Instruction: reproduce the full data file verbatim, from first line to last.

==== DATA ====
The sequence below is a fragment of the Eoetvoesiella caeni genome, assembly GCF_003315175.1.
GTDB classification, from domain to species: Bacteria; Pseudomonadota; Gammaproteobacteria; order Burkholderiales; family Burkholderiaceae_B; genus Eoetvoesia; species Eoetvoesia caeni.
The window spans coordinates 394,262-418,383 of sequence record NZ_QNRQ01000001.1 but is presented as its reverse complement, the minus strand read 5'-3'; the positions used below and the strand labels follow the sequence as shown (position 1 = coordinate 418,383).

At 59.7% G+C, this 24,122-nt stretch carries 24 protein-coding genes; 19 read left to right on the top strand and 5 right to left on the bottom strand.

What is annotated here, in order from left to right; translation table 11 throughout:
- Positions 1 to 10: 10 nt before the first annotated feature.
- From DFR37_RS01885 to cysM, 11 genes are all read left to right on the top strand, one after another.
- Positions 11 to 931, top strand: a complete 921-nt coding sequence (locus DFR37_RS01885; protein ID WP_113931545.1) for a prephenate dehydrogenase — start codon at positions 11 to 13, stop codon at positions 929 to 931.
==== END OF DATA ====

The sequence below is a fragment of the Eoetvoesiella caeni genome, assembly GCF_003315175.1.
GTDB classification, from domain to species: Bacteria; Pseudomonadota; Gammaproteobacteria; order Burkholderiales; family Burkholderiaceae_B; genus Eoetvoesia; species Eoetvoesia caeni.
The window spans coordinates 394,262-418,383 of sequence record NZ_QNRQ01000001.1 but is presented as its reverse complement, the minus strand read 5'-3'; the positions used below and the strand labels follow the sequence as shown (position 1 = coordinate 418,383).

At 59.7% G+C, this 24,122-nt stretch carries 24 protein-coding genes; 19 read left to right on the top strand and 5 right to left on the bottom strand.

What is annotated here, in order from left to right; translation table 11 throughout:
- Positions 1 to 10: 10 nt before the first annotated feature.
- From DFR37_RS01885 to cysM, 11 genes are all read left to right on the top strand, one after another.
- Positions 11 to 931, top strand: a complete 921-nt coding sequence (locus DFR37_RS01885; protein ID WP_113931545.1) for a prephenate dehydrogenase — start codon at positions 11 to 13, stop codon at positions 929 to 931.